Cryptocurrency miners in Iran could be charged with higher electricity bills should the country’s government begin calculating their electricity prices in “real prices,” according to The Financial Tribune.
Iran’s Deputy Energy Minister Homayoun Haeri is pushing for cryptocurrency miners to pay power bills at rates equivalent to those charged for electricity exports, per the report. Crypto miners would no longer be allowed to pay a subsidized price for electricity like most Iranian citizens.
The Iranian government currently pays close to $1 billion in subsidies to account for the huge gap between what Iranian households pay and the actual costs of electricity usage in the country. Subsidized energy costs can be a significant motivator for bitcoin mining operations.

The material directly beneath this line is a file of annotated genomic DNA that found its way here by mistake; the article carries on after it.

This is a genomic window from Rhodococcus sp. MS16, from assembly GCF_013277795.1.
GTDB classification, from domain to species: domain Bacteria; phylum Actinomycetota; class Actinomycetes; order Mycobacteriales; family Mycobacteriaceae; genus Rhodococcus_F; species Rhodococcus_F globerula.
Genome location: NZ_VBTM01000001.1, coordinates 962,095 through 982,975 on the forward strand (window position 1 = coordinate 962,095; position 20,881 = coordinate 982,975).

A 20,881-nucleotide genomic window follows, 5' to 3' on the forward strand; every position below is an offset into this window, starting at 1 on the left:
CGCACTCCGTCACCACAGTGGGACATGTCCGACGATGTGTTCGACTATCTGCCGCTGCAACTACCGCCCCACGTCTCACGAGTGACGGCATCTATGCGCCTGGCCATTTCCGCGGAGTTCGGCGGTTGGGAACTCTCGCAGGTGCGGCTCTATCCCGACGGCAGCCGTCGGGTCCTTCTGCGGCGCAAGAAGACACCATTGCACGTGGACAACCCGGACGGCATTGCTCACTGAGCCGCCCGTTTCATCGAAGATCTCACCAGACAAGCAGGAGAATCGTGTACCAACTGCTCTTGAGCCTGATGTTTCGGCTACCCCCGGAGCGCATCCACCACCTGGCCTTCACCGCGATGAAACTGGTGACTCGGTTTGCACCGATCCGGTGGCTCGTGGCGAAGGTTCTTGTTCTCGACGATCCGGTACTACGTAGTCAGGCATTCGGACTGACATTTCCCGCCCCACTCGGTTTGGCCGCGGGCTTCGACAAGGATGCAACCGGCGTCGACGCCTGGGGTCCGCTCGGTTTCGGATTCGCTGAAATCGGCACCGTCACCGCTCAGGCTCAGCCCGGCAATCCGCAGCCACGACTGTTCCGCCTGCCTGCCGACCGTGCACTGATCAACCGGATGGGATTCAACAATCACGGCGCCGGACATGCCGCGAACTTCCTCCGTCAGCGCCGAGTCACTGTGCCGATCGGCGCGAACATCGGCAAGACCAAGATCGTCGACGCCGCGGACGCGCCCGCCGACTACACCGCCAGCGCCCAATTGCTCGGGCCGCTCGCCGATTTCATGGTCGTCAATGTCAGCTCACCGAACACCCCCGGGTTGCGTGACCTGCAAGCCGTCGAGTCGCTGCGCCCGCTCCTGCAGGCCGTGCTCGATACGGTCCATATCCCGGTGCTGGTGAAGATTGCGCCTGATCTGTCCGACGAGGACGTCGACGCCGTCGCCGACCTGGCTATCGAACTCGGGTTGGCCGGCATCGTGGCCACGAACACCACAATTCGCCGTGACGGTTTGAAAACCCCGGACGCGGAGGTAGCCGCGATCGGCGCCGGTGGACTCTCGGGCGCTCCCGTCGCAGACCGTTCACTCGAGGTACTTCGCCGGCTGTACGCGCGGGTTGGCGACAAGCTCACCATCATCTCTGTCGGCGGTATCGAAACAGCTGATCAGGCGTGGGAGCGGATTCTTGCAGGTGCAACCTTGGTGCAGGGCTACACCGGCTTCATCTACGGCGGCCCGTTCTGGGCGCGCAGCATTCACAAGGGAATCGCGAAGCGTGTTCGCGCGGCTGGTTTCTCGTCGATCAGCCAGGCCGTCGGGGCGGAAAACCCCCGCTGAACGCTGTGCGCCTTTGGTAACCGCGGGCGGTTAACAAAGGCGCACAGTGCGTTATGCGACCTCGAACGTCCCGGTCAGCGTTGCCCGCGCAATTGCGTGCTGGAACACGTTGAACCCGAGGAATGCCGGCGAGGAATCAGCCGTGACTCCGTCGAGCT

While authorities in Iran prohibit the mining and trading of cryptocurrencies, sanctions imposed by the U.S. government have encouraged people in Iran to do so anyway as an alternative to fiat currency.
Another reason for Iranians’ adoption of cryptocurrencies is because in January 2017, Iran stopped using the U.S. dollar as a result of the travel ban imposed by the U.S. administration. Bitcoin and other cryptocurrencies have become viable alternatives as media of exchange.
Iran has a relatively long history with bitcoin adoption. Back in 2013, the Bitcoin community in Iran launched its first website, Coin Ava, for Iranians to buy and sell bitcoin.
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